European Commission president Ursula von der Leyen Shutterstock
European Commission (EC) president Ursula von der Leyen today promised an "open, fair, diverse, democratic and confident" digital future for the EU as she outlined the commission's vision for the regulation of artificial intelligence (AI).
But while legal experts welcomed the scale of the EC's ambition, they warned of the tension between a desire to promote innovation and the need to protect citizen's rights that could lead to a chilling effect on the development of new technology.
In the process, the EC hooked AI to the political wagon of rights and what Von der Leyen described as “technological sovereignty” by which she meant “the capability that Europe must have to make its own choices, based on its own values, respecting its own rules. This is what will help make tech optimists of us all.”
The EC says it aims to create a true European data space - a single market for data - and to unlock unused data, allowing it to flow freely within the European Union. Von de Leyen set out the “ambition to shape Europe's digital future” covering cybersecurity, critical infrastructures, digital education and more.
To achieve this, the EC proposes first to establish the right regulatory framework regarding data governance, access and reuse between all stakeholders. This will entail, Von de Leyen said, “creating incentives for data sharing, establishing practical, fair and clear rules on data access and use, which comply with European values and rights”.
John Buyers, head of AI and machine learning at Osborne Clarke, welcomed the initiative. “The fact that the commission is considering this as an initiative is well timed,” he said. “Clearly the tech industry needs to apply more rigour around the collection and verification of datasets to improve their accuracy. Its tendency to rush sloppy and untested algorithmic models to market also needs to stop.”
Jo Joyce, senior associate - commercial technology and data group of Taylor Wessing, added: “The commission specifically positions Europe as the balanced and individual rights-focused alternative to the laissez-faire regulation-lite approach of the US and the contrasting model of strict government surveillance and control in China.”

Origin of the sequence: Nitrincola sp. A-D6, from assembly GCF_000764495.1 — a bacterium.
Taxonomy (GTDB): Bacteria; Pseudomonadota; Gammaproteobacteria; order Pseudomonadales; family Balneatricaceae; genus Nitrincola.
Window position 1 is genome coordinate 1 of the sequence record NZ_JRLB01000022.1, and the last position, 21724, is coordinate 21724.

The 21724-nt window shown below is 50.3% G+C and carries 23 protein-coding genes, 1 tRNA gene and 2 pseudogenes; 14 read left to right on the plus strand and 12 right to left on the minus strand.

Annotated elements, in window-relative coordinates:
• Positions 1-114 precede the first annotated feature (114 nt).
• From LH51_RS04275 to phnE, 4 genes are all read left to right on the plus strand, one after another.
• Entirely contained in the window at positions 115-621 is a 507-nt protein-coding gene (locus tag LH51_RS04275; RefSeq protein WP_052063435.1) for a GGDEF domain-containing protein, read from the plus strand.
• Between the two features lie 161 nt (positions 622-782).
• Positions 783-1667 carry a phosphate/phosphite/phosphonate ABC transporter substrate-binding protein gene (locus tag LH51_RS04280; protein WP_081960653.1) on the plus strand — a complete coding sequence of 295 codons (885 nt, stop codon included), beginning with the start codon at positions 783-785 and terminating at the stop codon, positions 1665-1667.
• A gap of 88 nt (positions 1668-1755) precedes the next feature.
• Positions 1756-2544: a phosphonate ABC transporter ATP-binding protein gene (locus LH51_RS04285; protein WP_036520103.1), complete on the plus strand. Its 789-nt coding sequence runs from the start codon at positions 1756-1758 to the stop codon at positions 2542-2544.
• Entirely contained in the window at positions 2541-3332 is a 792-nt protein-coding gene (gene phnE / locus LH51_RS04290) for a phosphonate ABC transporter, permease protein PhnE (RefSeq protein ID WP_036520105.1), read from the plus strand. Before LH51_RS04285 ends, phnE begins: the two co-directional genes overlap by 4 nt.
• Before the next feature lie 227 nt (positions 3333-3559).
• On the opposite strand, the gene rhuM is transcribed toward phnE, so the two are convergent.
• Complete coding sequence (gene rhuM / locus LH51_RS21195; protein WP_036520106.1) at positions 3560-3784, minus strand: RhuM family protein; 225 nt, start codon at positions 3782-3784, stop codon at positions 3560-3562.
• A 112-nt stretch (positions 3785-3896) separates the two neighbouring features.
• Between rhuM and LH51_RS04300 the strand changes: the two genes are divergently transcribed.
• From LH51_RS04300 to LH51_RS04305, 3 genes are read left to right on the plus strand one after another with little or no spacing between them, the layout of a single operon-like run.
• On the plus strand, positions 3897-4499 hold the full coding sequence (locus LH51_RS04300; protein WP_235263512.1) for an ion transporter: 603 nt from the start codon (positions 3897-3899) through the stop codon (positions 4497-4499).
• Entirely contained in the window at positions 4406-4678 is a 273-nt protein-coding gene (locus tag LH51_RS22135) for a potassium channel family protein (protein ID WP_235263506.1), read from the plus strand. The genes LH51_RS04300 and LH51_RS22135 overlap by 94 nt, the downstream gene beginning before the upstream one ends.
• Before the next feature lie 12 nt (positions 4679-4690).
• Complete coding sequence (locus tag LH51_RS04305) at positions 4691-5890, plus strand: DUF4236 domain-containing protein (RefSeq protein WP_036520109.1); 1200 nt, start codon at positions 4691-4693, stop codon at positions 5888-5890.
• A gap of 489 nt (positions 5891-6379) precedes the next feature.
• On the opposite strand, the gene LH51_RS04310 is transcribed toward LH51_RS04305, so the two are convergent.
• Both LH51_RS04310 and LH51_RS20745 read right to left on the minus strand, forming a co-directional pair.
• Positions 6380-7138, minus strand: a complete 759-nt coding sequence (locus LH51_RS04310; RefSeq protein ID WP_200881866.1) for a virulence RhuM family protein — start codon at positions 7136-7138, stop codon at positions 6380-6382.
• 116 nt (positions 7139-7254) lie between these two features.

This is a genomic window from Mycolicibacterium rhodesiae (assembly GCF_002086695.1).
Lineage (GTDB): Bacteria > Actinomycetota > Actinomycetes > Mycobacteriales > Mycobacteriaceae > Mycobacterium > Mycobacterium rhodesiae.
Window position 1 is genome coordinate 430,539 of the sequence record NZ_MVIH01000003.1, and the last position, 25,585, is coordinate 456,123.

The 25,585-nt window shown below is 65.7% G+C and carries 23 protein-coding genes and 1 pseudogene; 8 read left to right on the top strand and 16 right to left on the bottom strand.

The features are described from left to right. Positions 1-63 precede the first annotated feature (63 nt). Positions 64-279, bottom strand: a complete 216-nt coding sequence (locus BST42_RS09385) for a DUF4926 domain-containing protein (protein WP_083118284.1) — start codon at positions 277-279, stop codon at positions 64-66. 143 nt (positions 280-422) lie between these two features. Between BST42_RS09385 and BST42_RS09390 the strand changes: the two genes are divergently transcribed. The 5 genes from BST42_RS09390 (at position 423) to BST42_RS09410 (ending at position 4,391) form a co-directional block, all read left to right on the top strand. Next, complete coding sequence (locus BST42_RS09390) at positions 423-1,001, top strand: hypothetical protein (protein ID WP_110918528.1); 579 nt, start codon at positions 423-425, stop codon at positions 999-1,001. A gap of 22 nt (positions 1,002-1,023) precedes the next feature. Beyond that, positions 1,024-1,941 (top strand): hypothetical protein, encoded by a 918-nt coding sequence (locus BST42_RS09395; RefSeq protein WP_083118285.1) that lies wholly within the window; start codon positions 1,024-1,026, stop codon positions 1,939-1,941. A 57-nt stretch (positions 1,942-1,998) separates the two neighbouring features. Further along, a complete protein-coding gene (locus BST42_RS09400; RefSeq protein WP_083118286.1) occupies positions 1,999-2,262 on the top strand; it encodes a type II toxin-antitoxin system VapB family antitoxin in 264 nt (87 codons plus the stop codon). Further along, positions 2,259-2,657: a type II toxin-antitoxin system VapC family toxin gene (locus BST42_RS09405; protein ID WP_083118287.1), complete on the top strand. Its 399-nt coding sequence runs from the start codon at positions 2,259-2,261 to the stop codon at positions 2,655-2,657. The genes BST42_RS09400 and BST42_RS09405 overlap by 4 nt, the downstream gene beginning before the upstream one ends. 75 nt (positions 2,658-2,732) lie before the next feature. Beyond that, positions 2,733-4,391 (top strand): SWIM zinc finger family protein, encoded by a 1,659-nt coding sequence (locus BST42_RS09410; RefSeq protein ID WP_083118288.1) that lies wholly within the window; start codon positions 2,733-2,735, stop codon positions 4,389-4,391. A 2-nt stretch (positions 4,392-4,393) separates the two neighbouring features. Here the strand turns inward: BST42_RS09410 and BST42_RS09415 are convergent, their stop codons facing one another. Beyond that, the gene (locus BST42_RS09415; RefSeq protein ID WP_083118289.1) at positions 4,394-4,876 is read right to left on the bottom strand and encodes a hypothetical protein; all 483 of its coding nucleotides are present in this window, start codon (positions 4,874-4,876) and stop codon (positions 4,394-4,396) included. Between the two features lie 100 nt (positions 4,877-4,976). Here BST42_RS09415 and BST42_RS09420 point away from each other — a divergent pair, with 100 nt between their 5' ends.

But she warned: “The EU's desire to be the ‘global hub for data’ is going to be difficult to reconcile with its intention to enhance regulation in the areas of privacy, AI ethics, and cyber security.”
The proposed framework aims to create trustworthy AI based on excellence. Von de Leyen said: “We will act to ensure that AI is fair and compliant with the high standards Europe has developed in all fields.”
This includes setting out a new AI risk test that will assess whether both the sector and the intended use of AI involve significant risks.
Von de Leyen gave a broad definition of AI to cover “high-risk applications that can affect our physical or mental health, or that influence important decisions on employment or law enforcement".
The White Paper also states “there is a need to examine whether current legislation is able to address the risks of AI and can be effectively enforced, whether adaptations of the legislation are needed, or whether new legislation is needed".
Von de Leyen also raised the difficulty of machine learning, explainability and 'black box' opacity, when it is hard or even impossible to explain how an AI-assisted decision has been reached.
Buyers noted: “Of course much of the commission's initiative will depend upon the standards that are finally agreed for such accuracy and reproducibility standards, but there will be concern in European R&D circles that this may have a chilling effect on 'bleeding edge' AI and machine learning development within the EU."
Earlier this month, influential UK government advisory body, the Committee on Standards in Public Life, came out against the establishment of a dedicated regulator for AI but warned that existing regulators need to do more to understand the challenges it poses.